“This is what your brain was doing!” a Lincoln Center staffer said to Shanta Thake, the performing arts complex’s artistic director, while swiping through some freshly taken photos.
It was the end of a recent rehearsal at Alice Tully Hall for “Song of the Ambassadors,” a work-in-progress that fuses elements of traditional opera with artificial intelligence and neuroscience, and the photos did appear to show Thake’s brain doing something remarkable: generating images of flowers. Bright, colorful, fantastical flowers of no known species or genus, morphing continuously in size, color and shape, as if botany and fluid dynamics had somehow merged.
“Song of the Ambassadors,” which was presented to the public at Tully on Tuesday evening, was created by K Allado-McDowell, who leads the Artists and Machine Intelligence initiative at Google, with the A.I. program GPT-3; the composer Derrick Skye, who integrates electronics and non-Western motifs into his work; and the data artist Refik Anadol, who contributed A.I.-generated visualizations. There were three singers — “ambassadors” to the sun, space and life — as well as a percussionist, a violinist and a flute player. Thake, sitting silently to one side of the stage with a simple, inexpensive EEG monitor on her head, was the “brainist,” feeding brain waves into Anadol’s A.I. algorithm to generate the otherworldly patterns.
“I’m using my brain as a prop,” she said in an interview.
Just to the side of the stage, level with the musicians, sat a pair of neuroscientists, Ying Choon Wu and Alex Khalil, who had been monitoring the brain waves of two audience volunteers sitting nearby, with their heads encased in research-grade headsets from a company called Cognionics.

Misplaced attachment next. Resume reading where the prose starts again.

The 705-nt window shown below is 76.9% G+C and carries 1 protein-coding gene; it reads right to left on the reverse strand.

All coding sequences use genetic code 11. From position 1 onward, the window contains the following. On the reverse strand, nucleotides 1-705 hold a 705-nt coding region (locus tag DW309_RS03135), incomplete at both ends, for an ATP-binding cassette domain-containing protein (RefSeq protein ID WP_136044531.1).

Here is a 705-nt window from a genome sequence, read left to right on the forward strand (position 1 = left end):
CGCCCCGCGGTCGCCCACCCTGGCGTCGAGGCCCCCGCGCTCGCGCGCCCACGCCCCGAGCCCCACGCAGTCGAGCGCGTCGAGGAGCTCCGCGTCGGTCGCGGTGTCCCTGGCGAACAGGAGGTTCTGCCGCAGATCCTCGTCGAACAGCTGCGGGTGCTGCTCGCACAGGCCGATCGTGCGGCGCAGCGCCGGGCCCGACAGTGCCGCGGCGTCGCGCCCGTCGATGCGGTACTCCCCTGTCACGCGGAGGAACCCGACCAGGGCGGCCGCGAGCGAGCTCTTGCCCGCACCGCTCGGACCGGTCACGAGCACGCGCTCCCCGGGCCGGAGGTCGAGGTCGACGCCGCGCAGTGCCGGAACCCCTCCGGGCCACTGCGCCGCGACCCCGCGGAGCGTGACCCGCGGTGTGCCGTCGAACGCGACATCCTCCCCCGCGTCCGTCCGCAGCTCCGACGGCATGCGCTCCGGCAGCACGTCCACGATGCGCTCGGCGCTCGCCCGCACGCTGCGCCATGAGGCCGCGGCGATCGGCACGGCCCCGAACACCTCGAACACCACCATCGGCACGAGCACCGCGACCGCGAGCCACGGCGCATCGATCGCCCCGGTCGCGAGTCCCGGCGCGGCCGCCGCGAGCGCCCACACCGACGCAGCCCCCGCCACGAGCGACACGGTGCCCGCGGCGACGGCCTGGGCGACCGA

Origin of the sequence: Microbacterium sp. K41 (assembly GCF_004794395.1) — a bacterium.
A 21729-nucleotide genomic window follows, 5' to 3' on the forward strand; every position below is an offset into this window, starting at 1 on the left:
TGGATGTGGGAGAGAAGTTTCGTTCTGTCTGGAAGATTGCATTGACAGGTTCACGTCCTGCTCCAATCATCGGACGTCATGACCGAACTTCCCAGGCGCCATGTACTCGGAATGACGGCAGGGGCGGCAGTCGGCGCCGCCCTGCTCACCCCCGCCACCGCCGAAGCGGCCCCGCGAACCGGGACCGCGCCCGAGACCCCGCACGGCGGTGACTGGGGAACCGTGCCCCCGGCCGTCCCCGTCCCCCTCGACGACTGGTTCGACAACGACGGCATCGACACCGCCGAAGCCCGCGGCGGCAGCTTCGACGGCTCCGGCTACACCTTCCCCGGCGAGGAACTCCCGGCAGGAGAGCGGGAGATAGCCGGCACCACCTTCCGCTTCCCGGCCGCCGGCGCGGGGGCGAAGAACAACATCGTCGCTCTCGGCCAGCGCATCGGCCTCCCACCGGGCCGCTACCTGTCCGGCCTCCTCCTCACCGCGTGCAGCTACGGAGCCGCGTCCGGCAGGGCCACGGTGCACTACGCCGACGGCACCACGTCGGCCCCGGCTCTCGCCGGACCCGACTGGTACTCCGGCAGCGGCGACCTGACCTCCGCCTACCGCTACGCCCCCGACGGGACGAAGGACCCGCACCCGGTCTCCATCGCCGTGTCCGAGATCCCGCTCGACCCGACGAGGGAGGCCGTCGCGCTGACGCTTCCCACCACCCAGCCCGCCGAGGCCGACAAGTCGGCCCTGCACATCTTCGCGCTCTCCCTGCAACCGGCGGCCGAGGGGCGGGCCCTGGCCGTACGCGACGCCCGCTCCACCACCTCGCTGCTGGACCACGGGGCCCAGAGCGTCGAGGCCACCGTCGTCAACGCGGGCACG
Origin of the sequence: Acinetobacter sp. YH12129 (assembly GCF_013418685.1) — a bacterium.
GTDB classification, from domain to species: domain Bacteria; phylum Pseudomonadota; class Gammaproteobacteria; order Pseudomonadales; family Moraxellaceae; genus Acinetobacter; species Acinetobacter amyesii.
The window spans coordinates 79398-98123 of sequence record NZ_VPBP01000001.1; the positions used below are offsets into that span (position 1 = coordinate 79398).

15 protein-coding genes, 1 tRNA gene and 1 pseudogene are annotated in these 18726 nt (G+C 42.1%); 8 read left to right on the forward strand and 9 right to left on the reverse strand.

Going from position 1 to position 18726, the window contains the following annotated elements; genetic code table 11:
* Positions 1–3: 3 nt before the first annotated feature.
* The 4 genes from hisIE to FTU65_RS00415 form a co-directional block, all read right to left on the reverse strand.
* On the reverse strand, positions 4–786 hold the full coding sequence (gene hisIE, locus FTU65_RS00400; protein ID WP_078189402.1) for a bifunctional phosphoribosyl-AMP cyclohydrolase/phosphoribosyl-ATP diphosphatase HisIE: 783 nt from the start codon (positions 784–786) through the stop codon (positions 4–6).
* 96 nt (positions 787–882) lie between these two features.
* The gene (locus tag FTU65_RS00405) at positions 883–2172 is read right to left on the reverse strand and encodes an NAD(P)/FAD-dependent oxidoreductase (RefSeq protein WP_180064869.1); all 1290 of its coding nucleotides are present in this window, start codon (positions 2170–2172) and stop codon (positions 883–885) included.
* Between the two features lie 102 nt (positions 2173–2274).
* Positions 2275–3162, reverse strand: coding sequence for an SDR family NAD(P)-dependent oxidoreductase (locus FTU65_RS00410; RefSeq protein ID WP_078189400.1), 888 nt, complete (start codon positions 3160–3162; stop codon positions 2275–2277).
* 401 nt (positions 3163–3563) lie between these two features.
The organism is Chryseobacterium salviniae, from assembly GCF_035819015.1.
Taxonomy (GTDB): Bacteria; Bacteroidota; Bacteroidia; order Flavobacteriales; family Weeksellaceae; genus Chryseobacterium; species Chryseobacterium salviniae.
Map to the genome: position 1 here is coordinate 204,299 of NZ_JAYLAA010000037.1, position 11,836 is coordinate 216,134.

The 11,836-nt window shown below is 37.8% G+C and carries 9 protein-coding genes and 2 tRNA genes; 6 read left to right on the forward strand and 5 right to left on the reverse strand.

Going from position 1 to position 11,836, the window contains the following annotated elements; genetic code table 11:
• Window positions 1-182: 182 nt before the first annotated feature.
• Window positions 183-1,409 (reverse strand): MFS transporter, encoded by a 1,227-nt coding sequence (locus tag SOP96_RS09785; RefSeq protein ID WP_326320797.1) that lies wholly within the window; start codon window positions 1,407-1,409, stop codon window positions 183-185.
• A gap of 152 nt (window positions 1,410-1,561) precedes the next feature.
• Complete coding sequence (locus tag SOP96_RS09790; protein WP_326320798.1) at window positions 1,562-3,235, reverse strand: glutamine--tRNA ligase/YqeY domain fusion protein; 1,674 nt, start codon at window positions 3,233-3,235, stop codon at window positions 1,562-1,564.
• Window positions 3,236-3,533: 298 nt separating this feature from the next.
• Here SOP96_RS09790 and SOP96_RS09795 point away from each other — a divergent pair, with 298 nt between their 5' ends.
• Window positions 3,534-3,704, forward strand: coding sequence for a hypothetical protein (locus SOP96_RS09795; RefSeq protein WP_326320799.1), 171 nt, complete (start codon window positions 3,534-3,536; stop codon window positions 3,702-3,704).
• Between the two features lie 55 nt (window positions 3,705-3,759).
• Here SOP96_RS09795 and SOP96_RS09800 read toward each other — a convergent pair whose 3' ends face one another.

Wu, a scientist at the University of California, San Diego, investigates the effects of works of art on the brain; in another study, she’s observing the brain waves of people viewing paintings at the San Diego Museum of Art. Khalil, a former U.C. San Diego researcher who now teaches ethnomusicology at University College Cork in Ireland, focuses on how music gets people to synchronize their behavior. Both aim to integrate art and science.
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Which makes them a good match for Allado-McDowell, who first pitched “Song of the Ambassadors” in January 2021 as a participant in the Collider, a Lincoln Center fellowship program supported by the Mellon Foundation. “My proposal was to think about the concert hall as a place where healing could happen,” said Allado-McDowell, 45, who uses the gender-neutral pronouns “they” and “them.”
Healing has long preoccupied them. They suffered from severe migraines for years; then, as a student at San Francisco State University, they signed up for a yoga class that took an unexpected turn. “I was besieged by rainbows,” they recalled in a forthcoming memoir. “Orbs of light flickered in my vision. Panting shallow breaths, I broke out of the teacher’s hypnotic groove and escaped to the hall outside. As I knelt on the carpet, cool liquid uncoiled in my lower back … as a glowing purple sphere pulsed gold and green in my inner vision.”
This, they were told, was a relatively mild form of kundalini awakening — kundalini being, in Hindu mythology, the serpent that is coiled at the base of the spine, a powerful energy that generally emerges from its dormant state only after extensive meditation and chanting. Others might simply have dropped yoga. “For me, it was an indication that I didn’t understand reality,” Allado-McDowell said. “It showed me that I didn’t have a functional cosmology.”